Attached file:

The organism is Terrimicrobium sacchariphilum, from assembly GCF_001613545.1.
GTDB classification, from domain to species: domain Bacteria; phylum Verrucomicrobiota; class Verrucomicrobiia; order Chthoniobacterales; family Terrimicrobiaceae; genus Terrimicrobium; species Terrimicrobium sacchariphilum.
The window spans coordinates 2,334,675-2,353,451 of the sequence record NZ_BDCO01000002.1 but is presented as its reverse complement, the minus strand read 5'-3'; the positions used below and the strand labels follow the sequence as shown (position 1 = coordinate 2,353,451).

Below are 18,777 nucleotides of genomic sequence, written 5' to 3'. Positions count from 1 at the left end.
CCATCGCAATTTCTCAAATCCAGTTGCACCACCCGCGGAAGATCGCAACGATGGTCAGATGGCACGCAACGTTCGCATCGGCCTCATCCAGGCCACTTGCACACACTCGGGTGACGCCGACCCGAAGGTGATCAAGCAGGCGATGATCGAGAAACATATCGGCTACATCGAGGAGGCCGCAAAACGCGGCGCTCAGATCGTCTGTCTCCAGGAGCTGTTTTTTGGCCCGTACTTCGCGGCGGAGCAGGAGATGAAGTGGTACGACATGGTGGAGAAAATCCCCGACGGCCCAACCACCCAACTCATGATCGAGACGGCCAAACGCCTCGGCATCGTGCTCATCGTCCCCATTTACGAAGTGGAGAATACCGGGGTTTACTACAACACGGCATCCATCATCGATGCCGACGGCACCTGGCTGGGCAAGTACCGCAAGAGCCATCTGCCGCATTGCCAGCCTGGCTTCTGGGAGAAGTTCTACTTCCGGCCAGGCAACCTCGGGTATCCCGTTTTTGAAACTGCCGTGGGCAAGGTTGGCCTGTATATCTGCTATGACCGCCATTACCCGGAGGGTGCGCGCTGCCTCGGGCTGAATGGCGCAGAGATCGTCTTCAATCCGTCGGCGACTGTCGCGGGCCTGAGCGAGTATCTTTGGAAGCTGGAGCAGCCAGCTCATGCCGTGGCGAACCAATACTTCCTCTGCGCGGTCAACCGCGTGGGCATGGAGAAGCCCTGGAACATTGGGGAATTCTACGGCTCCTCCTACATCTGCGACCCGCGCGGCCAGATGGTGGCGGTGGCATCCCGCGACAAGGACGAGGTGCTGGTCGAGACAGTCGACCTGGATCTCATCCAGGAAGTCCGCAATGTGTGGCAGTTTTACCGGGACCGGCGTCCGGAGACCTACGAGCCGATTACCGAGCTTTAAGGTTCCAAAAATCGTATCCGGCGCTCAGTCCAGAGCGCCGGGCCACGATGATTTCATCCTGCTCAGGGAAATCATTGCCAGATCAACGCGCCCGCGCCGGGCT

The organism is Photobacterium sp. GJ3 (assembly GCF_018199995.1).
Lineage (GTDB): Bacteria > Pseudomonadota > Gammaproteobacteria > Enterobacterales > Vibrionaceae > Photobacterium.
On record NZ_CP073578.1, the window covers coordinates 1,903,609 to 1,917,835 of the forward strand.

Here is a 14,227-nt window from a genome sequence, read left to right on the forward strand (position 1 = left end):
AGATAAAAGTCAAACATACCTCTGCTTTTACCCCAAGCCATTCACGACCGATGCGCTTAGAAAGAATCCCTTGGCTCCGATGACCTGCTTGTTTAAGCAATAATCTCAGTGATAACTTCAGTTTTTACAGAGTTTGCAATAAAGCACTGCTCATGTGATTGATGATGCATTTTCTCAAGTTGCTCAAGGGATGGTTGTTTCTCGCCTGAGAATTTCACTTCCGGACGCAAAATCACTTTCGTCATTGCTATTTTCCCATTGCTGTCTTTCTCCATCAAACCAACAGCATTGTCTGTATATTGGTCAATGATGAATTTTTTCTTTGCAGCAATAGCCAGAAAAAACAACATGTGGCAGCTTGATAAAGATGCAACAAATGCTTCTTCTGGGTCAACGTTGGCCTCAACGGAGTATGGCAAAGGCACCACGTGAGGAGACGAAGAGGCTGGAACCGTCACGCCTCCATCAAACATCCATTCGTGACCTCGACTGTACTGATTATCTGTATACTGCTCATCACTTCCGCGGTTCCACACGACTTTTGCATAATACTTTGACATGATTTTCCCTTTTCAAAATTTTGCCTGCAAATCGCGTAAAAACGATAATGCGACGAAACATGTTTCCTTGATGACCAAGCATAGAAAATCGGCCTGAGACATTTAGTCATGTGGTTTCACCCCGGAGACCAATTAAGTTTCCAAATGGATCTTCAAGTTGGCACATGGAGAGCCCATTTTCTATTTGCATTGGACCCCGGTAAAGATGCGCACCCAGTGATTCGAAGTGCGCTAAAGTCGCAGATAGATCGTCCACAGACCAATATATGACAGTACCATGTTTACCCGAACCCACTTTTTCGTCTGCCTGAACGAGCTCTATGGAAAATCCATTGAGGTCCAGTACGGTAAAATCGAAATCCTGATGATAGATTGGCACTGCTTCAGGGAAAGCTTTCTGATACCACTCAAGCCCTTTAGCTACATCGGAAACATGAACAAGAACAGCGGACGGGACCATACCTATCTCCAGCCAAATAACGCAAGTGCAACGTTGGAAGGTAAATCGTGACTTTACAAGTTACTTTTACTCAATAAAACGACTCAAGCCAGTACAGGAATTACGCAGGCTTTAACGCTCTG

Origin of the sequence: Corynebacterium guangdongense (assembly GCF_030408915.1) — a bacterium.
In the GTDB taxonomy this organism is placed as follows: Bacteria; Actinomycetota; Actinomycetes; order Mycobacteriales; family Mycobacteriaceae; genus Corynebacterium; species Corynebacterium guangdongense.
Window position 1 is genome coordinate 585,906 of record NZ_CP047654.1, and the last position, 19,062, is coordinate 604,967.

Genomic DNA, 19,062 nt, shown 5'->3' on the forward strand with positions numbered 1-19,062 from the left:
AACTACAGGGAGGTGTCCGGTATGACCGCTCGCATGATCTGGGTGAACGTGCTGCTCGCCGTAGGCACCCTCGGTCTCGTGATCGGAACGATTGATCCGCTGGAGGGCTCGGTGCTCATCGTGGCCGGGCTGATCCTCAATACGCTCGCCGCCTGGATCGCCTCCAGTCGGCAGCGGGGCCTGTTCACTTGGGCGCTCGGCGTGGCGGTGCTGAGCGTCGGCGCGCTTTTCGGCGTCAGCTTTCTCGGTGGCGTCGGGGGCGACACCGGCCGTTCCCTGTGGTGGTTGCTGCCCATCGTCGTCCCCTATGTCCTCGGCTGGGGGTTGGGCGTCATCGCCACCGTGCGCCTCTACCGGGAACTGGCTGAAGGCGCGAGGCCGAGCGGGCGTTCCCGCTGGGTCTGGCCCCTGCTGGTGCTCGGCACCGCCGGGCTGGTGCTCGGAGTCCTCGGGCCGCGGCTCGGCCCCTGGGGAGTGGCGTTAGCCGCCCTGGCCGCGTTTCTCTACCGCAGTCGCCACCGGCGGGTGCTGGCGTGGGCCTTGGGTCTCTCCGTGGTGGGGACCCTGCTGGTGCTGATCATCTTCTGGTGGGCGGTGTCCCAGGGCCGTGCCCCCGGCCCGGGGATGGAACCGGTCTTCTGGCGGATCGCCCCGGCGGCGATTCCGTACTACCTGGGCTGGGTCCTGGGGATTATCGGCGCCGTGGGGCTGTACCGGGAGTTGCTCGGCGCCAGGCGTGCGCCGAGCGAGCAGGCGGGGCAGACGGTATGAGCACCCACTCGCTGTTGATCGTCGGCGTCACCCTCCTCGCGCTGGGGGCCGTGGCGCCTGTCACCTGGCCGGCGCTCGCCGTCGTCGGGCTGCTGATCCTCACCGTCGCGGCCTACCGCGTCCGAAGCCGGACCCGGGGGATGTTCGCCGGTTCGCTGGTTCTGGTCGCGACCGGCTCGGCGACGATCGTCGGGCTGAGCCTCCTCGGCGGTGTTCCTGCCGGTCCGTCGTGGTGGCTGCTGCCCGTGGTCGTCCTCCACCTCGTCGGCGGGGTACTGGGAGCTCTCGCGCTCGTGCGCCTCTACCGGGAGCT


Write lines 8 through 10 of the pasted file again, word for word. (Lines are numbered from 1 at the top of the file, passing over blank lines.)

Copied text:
On record NZ_CP073578.1, the window covers coordinates 1,903,609 to 1,917,835 of the forward strand.

Here is a 14,227-nt window from a genome sequence, read left to right on the forward strand (position 1 = left end):
AGATAAAAGTCAAACATACCTCTGCTTTTACCCCAAGCCATTCACGACCGATGCGCTTAGAAAGAATCCCTTGGCTCCGATGACCTGCTTGTTTAAGCAATAATCTCAGTGATAACTTCAGTTTTTACAGAGTTTGCAATAAAGCACTGCTCATGTGATTGATGATGCATTTTCTCAAGTTGCTCAAGGGATGGTTGTTTCTCGCCTGAGAATTTCACTTCCGGACGCAAAATCACTTTCGTCATTGCTATTTTCCCATTGCTGTCTTTCTCCATCAAACCAACAGCATTGTCTGTATATTGGTCAATGATGAATTTTTTCTTTGCAGCAATAGCCAGAAAAAACAACATGTGGCAGCTTGATAAAGATGCAACAAATGCTTCTTCTGGGTCAACGTTGGCCTCAACGGAGTATGGCAAAGGCACCACGTGAGGAGACGAAGAGGCTGGAACCGTCACGCCTCCATCAAACATCCATTCGTGACCTCGACTGTACTGATTATCTGTATACTGCTCATCACTTCCGCGGTTCCACACGACTTTTGCATAATACTTTGACATGATTTTCCCTTTTCAAAATTTTGCCTGCAAATCGCGTAAAAACGATAATGCGACGAAACATGTTTCCTTGATGACCAAGCATAGAAAATCGGCCTGAGACATTTAGTCATGTGGTTTCACCCCGGAGACCAATTAAGTTTCCAAATGGATCTTCAAGTTGGCACATGGAGAGCCCATTTTCTATTTGCATTGGACCCCGGTAAAGATGCGCACCCAGTGATTCGAAGTGCGCTAAAGTCGCAGATAGATCGTCCACAGACCAATATATGACAGTACCATGTTTACCCGAACCCACTTTTTCGTCTGCCTGAACGAGCTCTATGGAAAATCCATTGAGGTCCAGTACGGTAAAATCGAAATCCTGATGATAGATTGGCACTGCTTCAGGGAAAGCTTTCTGATACCACTCAAGCCCTTTAGCTACATCGGAAACATGAACAAGAACAGCGGACGGGACCATACCTATCTCCAGCCAAATAACGCAAGTGCAACGTTGGAAGGTAAATCGTGACTTTACAAGTTACTTTTACTCAATAAAACGACTCAAGCCAGTACAGGAATTACGCAGGCTTTAACGCTCTG